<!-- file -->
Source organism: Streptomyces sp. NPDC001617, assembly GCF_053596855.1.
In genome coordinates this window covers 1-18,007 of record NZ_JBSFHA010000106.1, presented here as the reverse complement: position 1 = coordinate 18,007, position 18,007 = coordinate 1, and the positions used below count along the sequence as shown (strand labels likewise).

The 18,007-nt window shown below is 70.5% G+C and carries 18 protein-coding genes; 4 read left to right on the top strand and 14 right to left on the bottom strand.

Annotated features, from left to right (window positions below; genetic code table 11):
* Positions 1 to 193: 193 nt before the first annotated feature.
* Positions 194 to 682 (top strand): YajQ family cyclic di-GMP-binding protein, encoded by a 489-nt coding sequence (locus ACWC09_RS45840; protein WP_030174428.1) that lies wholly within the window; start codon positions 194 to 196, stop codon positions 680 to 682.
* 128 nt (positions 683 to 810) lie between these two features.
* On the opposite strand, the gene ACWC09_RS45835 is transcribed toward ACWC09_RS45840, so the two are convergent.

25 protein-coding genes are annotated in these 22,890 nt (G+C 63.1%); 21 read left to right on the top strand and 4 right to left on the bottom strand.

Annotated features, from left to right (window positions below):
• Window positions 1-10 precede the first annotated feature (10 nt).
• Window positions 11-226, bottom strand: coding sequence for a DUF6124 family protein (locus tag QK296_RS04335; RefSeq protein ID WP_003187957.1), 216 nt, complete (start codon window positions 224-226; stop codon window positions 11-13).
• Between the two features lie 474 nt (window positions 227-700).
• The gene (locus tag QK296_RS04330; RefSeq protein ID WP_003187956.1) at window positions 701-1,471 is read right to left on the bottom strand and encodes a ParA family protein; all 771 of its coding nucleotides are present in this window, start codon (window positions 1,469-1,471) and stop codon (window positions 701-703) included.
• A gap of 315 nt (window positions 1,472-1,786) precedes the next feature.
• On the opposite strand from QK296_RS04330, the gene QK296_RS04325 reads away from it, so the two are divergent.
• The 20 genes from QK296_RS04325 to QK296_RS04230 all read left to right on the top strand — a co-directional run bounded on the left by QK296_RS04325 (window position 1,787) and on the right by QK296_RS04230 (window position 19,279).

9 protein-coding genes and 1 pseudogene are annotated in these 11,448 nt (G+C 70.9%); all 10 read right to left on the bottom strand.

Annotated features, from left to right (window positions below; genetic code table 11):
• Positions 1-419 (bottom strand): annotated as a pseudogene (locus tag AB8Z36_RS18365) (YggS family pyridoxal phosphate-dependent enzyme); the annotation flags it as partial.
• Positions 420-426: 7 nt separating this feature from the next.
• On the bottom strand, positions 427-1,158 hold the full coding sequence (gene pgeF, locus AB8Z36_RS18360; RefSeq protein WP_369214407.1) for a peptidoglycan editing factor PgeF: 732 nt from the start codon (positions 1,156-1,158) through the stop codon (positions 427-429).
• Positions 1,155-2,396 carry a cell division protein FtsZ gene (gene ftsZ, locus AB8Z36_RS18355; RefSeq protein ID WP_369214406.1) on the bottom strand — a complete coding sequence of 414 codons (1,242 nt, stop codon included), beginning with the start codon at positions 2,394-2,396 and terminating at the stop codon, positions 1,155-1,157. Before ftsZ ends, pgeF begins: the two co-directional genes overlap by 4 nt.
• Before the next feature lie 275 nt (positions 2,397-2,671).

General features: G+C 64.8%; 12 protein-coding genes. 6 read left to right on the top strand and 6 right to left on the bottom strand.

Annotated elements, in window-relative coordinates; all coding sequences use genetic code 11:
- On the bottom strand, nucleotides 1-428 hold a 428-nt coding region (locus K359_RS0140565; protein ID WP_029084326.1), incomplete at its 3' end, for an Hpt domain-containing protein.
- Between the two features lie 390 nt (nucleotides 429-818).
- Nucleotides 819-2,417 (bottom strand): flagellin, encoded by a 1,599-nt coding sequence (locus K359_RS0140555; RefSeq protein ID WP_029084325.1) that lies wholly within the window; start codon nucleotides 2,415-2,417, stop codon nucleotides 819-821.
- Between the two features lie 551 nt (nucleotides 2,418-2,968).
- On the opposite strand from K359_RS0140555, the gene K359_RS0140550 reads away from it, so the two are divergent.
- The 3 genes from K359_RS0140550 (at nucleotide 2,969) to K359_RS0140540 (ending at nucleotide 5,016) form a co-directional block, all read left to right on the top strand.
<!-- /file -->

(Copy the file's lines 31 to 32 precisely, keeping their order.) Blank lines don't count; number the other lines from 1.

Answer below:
- On the opposite strand from K359_RS0140555, the gene K359_RS0140550 reads away from it, so the two are divergent.
- The 3 genes from K359_RS0140550 (at nucleotide 2,969) to K359_RS0140540 (ending at nucleotide 5,016) form a co-directional block, all read left to right on the top strand.